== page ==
Support our mission
 
Importing cannabis for profit is punishable in Japan by up to 10 years in prison with hard labor and a fine of no more than $26,280, according to the country's Cannabis Control Act.
Importing cannabis for profit is punishable in Japan by up to 10 years in prison with hard labor and a fine of no more than $26,280, according to the country's Cannabis Control Act. (Pixabay)

CAMP FOSTER, Okinawa – Three Okinawa-based Marines were indicted last month in Japanese courts for allegedly attempting to smuggle cannabis into the country through the mail.

Cpl. Deshane Fox and Lance Cpl. Alfred Johnson were formally charged Nov. 9 in Naha District Court on suspicion of violating Japan’s Cannabis Control Act, a spokeswoman from the Naha District Public Prosecutors Office told Stars and Stripes by phone Wednesday.

A third Marine, Cpl. Nicholas Garner, in a separate case was indicted Nov. 25 on two counts of violating the control act, the spokeswoman added Thursday.

In the case against Fox, the spokeswoman said customs officials intercepted a parcel with just over a quarter-pound of marijuana and about 4 ½ grams, less than 1/5th of an ounce, of cannabis liquid that was sent April 14 from California by unidentified individuals.

The package was intercepted April 21 when it arrived at the Camp Kinser post office, she said.

“They did not succeed in what they tried to do,” the spokeswoman said. Some government officials in Japan customarily to speak to the media on condition of anonymity.

On June 7, a package addressed to Garner that contained 2 liters, or a half-gallon, of cannabis liquid and nearly a quarter-pound of cannabis arrived at Camp Foster, the spokeswoman said. It is unclear when that parcel was intercepted and by whom.

The package was sent from Nevada on May 26 by unidentified individuals, the spokeswoman said.

Garner had a small amount of cannabis flower and liquid on him when security forces confronted him June 3 at his residence on Foster, the spokeswoman said. He was indicted on two counts of violating Japan’s Cannabis Control Act and one count of violating customs law.

All the narcotics passed through Haneda International Airport on their way to Okinawa, the spokeswoman said – Fox’s parcel on April 20 and Garner’s on June 4.

Importing cannabis for profit is punishable in Japan by up to 10 years in prison with hard labor and a fine of no more than $26,280, the act states.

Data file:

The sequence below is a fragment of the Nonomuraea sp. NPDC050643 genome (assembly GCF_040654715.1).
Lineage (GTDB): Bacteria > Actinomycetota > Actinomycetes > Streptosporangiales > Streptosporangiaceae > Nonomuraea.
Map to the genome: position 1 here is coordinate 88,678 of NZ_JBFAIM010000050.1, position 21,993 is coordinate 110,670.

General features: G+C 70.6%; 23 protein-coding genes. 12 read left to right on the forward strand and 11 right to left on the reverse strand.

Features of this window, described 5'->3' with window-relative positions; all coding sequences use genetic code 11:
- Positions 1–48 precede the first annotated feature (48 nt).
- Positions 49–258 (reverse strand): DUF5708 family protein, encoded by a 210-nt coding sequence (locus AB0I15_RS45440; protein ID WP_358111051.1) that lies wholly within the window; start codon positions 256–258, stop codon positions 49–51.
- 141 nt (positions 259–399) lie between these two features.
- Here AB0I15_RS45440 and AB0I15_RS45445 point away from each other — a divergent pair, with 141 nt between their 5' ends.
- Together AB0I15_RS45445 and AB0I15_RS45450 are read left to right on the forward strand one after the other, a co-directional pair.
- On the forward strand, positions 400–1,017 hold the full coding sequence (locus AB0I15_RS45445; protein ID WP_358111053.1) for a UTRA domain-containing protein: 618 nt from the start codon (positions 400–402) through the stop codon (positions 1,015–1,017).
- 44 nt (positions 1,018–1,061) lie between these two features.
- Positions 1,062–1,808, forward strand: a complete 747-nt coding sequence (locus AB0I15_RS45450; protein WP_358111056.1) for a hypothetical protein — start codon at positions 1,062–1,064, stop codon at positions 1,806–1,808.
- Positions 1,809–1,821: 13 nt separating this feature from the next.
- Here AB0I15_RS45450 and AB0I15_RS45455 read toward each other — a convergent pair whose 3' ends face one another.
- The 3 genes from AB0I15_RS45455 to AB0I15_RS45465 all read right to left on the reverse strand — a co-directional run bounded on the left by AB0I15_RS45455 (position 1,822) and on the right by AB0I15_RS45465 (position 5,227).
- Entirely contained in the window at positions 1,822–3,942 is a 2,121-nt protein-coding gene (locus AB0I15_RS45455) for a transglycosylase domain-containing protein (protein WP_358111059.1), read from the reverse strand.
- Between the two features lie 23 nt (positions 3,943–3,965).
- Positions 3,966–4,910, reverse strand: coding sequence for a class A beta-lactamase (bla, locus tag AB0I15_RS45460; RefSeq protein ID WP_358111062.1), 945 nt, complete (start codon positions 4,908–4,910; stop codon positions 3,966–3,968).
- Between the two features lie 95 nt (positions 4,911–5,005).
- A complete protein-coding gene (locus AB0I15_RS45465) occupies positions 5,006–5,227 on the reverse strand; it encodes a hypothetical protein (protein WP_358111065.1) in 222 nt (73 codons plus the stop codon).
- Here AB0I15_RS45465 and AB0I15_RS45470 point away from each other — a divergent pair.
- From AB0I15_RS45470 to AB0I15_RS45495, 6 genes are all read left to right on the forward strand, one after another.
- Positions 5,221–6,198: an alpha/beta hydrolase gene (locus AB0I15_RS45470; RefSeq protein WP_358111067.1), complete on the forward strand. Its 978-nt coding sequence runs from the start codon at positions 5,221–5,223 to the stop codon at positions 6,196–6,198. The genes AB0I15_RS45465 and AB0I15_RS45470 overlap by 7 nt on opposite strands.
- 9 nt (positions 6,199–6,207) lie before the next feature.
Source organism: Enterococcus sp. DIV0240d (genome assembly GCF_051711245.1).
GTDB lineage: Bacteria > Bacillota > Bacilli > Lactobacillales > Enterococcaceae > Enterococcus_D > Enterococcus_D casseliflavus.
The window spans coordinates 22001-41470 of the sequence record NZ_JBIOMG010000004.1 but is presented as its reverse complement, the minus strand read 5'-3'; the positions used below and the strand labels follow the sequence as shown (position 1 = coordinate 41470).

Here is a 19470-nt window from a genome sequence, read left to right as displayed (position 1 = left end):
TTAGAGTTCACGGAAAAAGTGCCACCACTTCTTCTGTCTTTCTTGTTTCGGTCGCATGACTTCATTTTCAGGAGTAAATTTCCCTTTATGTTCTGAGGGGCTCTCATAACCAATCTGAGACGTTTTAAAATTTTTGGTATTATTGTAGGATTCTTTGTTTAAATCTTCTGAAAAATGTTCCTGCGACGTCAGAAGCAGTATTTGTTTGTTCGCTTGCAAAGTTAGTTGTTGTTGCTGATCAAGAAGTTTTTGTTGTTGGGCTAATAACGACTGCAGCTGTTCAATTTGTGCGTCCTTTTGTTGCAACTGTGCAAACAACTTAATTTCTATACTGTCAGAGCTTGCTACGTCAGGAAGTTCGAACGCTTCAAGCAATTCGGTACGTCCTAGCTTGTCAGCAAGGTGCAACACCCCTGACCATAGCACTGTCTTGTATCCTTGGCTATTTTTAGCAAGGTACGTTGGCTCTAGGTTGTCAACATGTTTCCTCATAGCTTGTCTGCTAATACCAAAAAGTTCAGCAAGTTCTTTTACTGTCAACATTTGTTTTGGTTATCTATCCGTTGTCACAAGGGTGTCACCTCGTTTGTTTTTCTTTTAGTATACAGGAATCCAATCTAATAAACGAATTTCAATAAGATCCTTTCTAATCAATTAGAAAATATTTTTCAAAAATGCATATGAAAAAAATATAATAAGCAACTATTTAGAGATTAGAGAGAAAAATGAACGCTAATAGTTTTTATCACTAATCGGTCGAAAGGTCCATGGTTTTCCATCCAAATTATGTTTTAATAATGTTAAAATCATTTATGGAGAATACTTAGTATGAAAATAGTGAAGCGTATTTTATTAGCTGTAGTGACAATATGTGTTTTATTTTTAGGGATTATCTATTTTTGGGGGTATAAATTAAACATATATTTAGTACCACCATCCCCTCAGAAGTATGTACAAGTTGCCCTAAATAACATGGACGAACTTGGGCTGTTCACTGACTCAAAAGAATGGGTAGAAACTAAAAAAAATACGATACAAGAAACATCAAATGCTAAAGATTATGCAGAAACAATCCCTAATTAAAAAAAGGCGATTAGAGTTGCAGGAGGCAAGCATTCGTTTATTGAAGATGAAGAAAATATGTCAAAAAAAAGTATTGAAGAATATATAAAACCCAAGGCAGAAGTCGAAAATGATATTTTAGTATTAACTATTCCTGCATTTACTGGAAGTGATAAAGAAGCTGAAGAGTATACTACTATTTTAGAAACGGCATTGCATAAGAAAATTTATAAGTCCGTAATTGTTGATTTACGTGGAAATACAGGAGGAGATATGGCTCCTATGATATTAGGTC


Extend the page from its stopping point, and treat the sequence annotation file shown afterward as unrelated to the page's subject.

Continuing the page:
Fox and Johnson are due in court Jan. 13, a Naha District Court spokeswoman said. No date is set for Garner’s first appearance.

“The Marine Corps takes all incidents and allegations involving misconduct or illegal behavior by service members, government employees and contractors seriously,” Marine Corps Installations Pacific spokeswoman 1st Lt. Ashleigh Fairow wrote in an emailed statement to Stars and Stripes on Thursday. “Not only are such incidents violations of the Uniform Code of Military Justice, they are also contrary to our core values.”

The indictments follow two other recent drug cases involving people associated with the U.S. military on Okinawa.

A civilian base employee, Dominique Williams, 29, was sentenced Dec. 16 to four years in prison and fined approximately $9,000 for smuggling cocaine into the country by mail, according to Naha District Court records.

Army Spc. Kenyatta Lane, 22, received a three-year suspended sentence on Oct. 4 after pleading guilty to receiving 0.92 grams of powder containing MDMA, also known as ecstasy, through the mail.

twitter Email
author headshot
Matthew M. Burke has been reporting from Okinawa for Stars and Stripes since 2014. The Massachusetts native and UMass Amherst alumnus previously covered Sasebo Naval Base and Marine Corps Air Station Iwakuni, Japan, for the newspaper. His work has also appeared in the Boston Globe, Cape Cod Times and other publications.
twitter Email

Stripes in 7



around the web


Sign Up for Daily Headlines

Sign-up to receive a daily email of today’s top military news stories from Stars and Stripes and top news outlets from around the world.

Sign up